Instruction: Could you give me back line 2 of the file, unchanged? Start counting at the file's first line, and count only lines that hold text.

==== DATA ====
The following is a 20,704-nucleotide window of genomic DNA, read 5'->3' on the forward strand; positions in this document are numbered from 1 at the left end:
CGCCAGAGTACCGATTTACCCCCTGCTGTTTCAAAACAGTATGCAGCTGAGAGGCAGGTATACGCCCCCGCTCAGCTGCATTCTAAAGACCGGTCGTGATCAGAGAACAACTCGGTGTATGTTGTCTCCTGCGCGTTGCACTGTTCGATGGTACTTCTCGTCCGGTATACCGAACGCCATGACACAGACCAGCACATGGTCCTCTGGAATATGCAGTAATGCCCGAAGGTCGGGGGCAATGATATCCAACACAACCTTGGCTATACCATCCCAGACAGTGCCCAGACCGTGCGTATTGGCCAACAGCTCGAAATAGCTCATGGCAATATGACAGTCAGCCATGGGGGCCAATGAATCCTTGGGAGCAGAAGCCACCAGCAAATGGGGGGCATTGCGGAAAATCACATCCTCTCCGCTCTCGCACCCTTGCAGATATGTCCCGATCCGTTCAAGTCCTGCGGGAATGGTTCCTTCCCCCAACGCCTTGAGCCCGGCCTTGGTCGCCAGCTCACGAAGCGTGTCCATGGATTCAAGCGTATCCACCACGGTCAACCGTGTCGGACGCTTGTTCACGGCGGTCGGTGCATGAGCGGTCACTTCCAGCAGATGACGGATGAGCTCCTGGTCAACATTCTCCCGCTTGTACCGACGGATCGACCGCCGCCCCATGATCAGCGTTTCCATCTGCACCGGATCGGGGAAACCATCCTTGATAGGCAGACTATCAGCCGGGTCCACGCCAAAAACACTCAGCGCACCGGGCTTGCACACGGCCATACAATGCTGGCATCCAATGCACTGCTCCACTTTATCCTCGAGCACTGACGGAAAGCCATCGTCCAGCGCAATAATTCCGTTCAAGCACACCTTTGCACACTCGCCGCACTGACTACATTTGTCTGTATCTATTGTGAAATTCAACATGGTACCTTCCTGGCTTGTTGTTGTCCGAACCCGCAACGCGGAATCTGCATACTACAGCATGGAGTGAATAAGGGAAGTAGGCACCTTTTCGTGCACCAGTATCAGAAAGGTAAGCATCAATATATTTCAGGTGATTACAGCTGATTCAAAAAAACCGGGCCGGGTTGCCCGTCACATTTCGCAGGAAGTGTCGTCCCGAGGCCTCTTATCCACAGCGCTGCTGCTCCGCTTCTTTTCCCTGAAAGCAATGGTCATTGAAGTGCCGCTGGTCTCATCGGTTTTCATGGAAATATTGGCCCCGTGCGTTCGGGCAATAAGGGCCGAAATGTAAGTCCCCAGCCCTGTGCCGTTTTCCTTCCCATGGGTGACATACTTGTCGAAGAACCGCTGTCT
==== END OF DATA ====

CGCCAGAGTACCGATTTACCCCCTGCTGTTTCAAAACAGTATGCAGCTGAGAGGCAGGTATACGCCCCCGCTCAGCTGCATTCTAAAGACCGGTCGTGATCAGAGAACAACTCGGTGTATGTTGTCTCCTGCGCGTTGCACTGTTCGATGGTACTTCTCGTCCGGTATACCGAACGCCATGACACAGACCAGCACATGGTCCTCTGGAATATGCAGTAATGCCCGAAGGTCGGGGGCAATGATATCCAACACAACCTTGGCTATACCATCCCAGACAGTGCCCAGACCGTGCGTATTGGCCAACAGCTCGAAATAGCTCATGGCAATATGACAGTCAGCCATGGGGGCCAATGAATCCTTGGGAGCAGAAGCCACCAGCAAATGGGGGGCATTGCGGAAAATCACATCCTCTCCGCTCTCGCACCCTTGCAGATATGTCCCGATCCGTTCAAGTCCTGCGGGAATGGTTCCTTCCCCCAACGCCTTGAGCCCGGCCTTGGTCGCCAGCTCACGAAGCGTGTCCATGGATTCAAGCGTATCCACCACGGTCAACCGTGTCGGACGCTTGTTCACGGCGGTCGGTGCATGAGCGGTCACTTCCAGCAGATGACGGATGAGCTCCTGGTCAACATTCTCCCGCTTGTACCGACGGATCGACCGCCGCCCCATGATCAGCGTTTCCATCTGCACCGGATCGGGGAAACCATCCTTGATAGGCAGACTATCAGCCGGGTCCACGCCAAAAACACTCAGCGCACCGGGCTTGCACACGGCCATACAATGCTGGCATCCAATGCACTGCTCCACTTTATCCTCGAGCACTGACGGAAAGCCATCGTCCAGCGCAATAATTCCGTTCAAGCACACCTTTGCACACTCGCCGCACTGACTACATTTGTCTGTATCTATTGTGAAATTCAACATGGTACCTTCCTGGCTTGTTGTTGTCCGAACCCGCAACGCGGAATCTGCATACTACAGCATGGAGTGAATAAGGGAAGTAGGCACCTTTTCGTGCACCAGTATCAGAAAGGTAAGCATCAATATATTTCAGGTGATTACAGCTGATTCAAAAAAACCGGGCCGGGTTGCCCGTCACATTTCGCAGGAAGTGTCGTCCCGAGGCCTCTTATCCACAGCGCTGCTGCTCCGCTTCTTTTCCCTGAAAGCAATGGTCATTGAAGTGCCGCTGGTCTCATCGGTTTTCATGGAAATATTGGCCCCGTGCGTTCGGGCAATAAGGGCCGAAATGTAAGTCCCCAGCCCTGTGCCGTTTTCCTTCCCATGGGTGACATACTTGTCGAAGAACCGCTGTCT